and as for generalization he abhorred it
His accumulations in after years were more in the direction of details, and much of this class of matter, in the getting of which he spent the last thirty-five years of his life, would doubtless be considered as unimportant by most historical writers imbued with the modern philosophizing spirit. Draper, however, considered no detail regarding his heroes as too trivial for collection and preservation. He design was to be encylopaedic; he would have his biographies embrace every scrap of attainable information, regardless of its relative merit. He has confessed to me, with some sadness, more than once, that he felt himself quite lacking in the sense of proportion, could not understand the principles of historical perspective or historical philosophy, and as for generalization he abhorred it. Yet his literary style was incisive, and he sometimes shone in controversy.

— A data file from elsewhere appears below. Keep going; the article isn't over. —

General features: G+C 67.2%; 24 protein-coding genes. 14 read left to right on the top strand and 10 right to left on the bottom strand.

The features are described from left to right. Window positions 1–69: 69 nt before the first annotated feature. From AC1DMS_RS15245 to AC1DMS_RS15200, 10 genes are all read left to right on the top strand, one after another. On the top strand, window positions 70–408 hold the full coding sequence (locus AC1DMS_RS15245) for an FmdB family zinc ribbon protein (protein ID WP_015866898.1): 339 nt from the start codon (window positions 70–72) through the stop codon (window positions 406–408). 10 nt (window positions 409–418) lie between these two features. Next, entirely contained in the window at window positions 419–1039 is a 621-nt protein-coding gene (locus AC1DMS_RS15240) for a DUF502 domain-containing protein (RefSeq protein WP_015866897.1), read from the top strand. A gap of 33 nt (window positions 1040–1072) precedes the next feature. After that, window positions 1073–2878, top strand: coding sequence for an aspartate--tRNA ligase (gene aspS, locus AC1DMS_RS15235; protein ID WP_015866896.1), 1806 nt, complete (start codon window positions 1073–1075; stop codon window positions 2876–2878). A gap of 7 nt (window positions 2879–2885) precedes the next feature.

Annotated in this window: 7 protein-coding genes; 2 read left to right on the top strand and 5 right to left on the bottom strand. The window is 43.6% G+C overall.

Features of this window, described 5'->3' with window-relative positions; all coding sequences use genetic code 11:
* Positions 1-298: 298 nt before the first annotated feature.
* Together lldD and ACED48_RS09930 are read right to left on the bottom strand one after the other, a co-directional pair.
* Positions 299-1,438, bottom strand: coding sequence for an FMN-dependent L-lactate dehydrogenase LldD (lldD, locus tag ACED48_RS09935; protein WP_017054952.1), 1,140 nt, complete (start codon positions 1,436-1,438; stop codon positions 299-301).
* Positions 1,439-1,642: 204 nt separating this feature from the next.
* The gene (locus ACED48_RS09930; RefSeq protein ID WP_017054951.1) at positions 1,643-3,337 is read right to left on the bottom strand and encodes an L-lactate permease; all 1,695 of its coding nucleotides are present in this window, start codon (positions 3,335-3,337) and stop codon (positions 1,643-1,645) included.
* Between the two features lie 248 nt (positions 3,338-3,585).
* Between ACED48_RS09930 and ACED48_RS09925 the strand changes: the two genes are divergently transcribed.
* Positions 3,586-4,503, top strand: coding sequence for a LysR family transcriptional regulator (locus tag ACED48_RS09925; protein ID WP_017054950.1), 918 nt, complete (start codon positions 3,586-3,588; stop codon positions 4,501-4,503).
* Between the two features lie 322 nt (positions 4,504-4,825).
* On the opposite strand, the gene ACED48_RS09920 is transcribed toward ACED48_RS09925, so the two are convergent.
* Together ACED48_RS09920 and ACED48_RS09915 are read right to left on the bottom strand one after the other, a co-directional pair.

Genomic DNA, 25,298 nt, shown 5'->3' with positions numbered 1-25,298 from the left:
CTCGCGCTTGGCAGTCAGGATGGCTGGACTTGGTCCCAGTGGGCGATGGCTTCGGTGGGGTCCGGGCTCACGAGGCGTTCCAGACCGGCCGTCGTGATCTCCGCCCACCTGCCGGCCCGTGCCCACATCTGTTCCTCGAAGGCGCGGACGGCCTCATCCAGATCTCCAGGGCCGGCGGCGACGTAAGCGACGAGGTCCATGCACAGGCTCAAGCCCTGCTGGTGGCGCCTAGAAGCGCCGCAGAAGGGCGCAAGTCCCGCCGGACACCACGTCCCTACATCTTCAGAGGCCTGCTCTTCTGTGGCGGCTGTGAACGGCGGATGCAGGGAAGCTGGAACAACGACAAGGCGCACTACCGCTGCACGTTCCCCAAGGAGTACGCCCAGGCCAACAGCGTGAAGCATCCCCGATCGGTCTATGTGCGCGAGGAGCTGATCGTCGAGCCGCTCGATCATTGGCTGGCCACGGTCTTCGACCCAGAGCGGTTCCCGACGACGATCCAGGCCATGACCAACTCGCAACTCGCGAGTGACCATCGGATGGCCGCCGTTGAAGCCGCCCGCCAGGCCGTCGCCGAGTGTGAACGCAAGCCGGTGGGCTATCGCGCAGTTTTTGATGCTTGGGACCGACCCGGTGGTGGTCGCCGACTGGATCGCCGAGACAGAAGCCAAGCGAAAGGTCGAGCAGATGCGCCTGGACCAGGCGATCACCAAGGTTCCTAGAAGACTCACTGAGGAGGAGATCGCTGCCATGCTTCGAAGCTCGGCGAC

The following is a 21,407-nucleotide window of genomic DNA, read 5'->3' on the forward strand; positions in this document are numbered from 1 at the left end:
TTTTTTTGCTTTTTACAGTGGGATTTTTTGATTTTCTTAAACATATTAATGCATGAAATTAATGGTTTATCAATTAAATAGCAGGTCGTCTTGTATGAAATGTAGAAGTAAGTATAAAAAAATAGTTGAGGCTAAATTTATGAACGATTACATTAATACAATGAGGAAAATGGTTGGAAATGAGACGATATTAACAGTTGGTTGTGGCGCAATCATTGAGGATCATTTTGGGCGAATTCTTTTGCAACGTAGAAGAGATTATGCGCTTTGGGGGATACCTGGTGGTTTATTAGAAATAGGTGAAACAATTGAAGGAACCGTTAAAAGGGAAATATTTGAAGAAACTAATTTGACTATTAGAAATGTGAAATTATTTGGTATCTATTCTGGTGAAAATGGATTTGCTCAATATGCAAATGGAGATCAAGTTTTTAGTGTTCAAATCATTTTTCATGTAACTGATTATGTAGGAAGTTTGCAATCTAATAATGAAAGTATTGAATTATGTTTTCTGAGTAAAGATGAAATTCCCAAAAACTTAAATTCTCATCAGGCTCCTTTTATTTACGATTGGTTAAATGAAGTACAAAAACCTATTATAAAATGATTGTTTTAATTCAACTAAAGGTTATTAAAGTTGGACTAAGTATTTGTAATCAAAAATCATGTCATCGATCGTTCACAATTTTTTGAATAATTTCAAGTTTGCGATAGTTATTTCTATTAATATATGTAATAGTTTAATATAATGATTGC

“I have wasted my life in puttering,” he once lamented, “but I see no help for it...”
Unfortunately for himself, he had accumulated so vast a flood of material that at last it was beyond his control, and although ever hopeful of soon commencing in earnest, he could but contemplate his work with awe. He thenceforth made no important progress.
“Still puttering,” he often mournfully replied, when I would inquire as to what he was doing; but his countenance would at once lighten as he cheerfully continued, “Well, I’m really going to commence on George Rogers Clark in a few days, as soon as I hear from the letters I sent to Kentucky this morning...” It was ever the same story — always planning, never doing.
— Reuben Gold Thwaites, “Lyman Copeland Draper — A Memoir,” in Proceedings of the Thirty-Ninth Annual Meeting of the State Historical Society of Wisconsin, held September 10, 1891 (1892) : 74-95